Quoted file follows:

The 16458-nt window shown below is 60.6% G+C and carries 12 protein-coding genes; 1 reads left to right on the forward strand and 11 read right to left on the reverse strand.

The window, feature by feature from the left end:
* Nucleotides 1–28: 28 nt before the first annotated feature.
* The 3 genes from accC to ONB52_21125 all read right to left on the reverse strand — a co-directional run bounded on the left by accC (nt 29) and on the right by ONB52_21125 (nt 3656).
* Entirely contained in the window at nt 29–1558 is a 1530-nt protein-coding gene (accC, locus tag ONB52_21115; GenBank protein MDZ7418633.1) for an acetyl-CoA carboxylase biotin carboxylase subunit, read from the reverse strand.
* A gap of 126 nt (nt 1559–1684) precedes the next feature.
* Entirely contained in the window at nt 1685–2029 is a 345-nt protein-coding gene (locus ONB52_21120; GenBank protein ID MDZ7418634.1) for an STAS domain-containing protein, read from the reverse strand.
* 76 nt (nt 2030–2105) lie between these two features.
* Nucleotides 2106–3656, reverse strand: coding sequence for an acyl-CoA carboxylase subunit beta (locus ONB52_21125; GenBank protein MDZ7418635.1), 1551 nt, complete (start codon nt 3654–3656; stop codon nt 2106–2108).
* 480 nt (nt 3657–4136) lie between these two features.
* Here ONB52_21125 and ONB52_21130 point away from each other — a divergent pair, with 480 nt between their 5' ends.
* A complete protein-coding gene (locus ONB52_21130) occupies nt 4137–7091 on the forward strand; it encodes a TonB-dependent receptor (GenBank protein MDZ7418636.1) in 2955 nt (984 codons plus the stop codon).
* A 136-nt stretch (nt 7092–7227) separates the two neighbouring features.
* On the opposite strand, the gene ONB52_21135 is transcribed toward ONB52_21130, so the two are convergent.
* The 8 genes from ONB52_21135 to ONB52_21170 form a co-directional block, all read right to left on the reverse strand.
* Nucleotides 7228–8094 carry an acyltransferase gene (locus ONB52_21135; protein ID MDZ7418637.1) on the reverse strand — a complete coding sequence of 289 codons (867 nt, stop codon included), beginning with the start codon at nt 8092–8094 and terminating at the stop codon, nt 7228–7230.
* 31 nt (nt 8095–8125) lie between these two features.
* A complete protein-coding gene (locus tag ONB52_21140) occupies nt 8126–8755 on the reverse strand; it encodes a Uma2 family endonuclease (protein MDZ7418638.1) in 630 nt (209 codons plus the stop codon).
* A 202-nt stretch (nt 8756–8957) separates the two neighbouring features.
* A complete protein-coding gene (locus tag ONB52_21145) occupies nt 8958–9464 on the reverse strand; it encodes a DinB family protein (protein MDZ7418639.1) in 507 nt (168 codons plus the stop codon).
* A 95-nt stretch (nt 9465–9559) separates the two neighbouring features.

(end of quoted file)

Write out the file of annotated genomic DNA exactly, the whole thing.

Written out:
The 16458-nt window shown below is 60.6% G+C and carries 12 protein-coding genes; 1 reads left to right on the forward strand and 11 read right to left on the reverse strand.

The window, feature by feature from the left end:
* Nucleotides 1–28: 28 nt before the first annotated feature.
* The 3 genes from accC to ONB52_21125 all read right to left on the reverse strand — a co-directional run bounded on the left by accC (nt 29) and on the right by ONB52_21125 (nt 3656).
* Entirely contained in the window at nt 29–1558 is a 1530-nt protein-coding gene (accC, locus tag ONB52_21115; GenBank protein MDZ7418633.1) for an acetyl-CoA carboxylase biotin carboxylase subunit, read from the reverse strand.
* A gap of 126 nt (nt 1559–1684) precedes the next feature.
* Entirely contained in the window at nt 1685–2029 is a 345-nt protein-coding gene (locus ONB52_21120; GenBank protein ID MDZ7418634.1) for an STAS domain-containing protein, read from the reverse strand.
* 76 nt (nt 2030–2105) lie between these two features.
* Nucleotides 2106–3656, reverse strand: coding sequence for an acyl-CoA carboxylase subunit beta (locus ONB52_21125; GenBank protein MDZ7418635.1), 1551 nt, complete (start codon nt 3654–3656; stop codon nt 2106–2108).
* 480 nt (nt 3657–4136) lie between these two features.
* Here ONB52_21125 and ONB52_21130 point away from each other — a divergent pair, with 480 nt between their 5' ends.
* A complete protein-coding gene (locus ONB52_21130) occupies nt 4137–7091 on the forward strand; it encodes a TonB-dependent receptor (GenBank protein MDZ7418636.1) in 2955 nt (984 codons plus the stop codon).
* A 136-nt stretch (nt 7092–7227) separates the two neighbouring features.
* On the opposite strand, the gene ONB52_21135 is transcribed toward ONB52_21130, so the two are convergent.
* The 8 genes from ONB52_21135 to ONB52_21170 form a co-directional block, all read right to left on the reverse strand.
* Nucleotides 7228–8094 carry an acyltransferase gene (locus ONB52_21135; protein ID MDZ7418637.1) on the reverse strand — a complete coding sequence of 289 codons (867 nt, stop codon included), beginning with the start codon at nt 8092–8094 and terminating at the stop codon, nt 7228–7230.
* 31 nt (nt 8095–8125) lie between these two features.
* A complete protein-coding gene (locus tag ONB52_21140) occupies nt 8126–8755 on the reverse strand; it encodes a Uma2 family endonuclease (protein MDZ7418638.1) in 630 nt (209 codons plus the stop codon).
* A 202-nt stretch (nt 8756–8957) separates the two neighbouring features.
* A complete protein-coding gene (locus tag ONB52_21145) occupies nt 8958–9464 on the reverse strand; it encodes a DinB family protein (protein MDZ7418639.1) in 507 nt (168 codons plus the stop codon).
* A 95-nt stretch (nt 9465–9559) separates the two neighbouring features.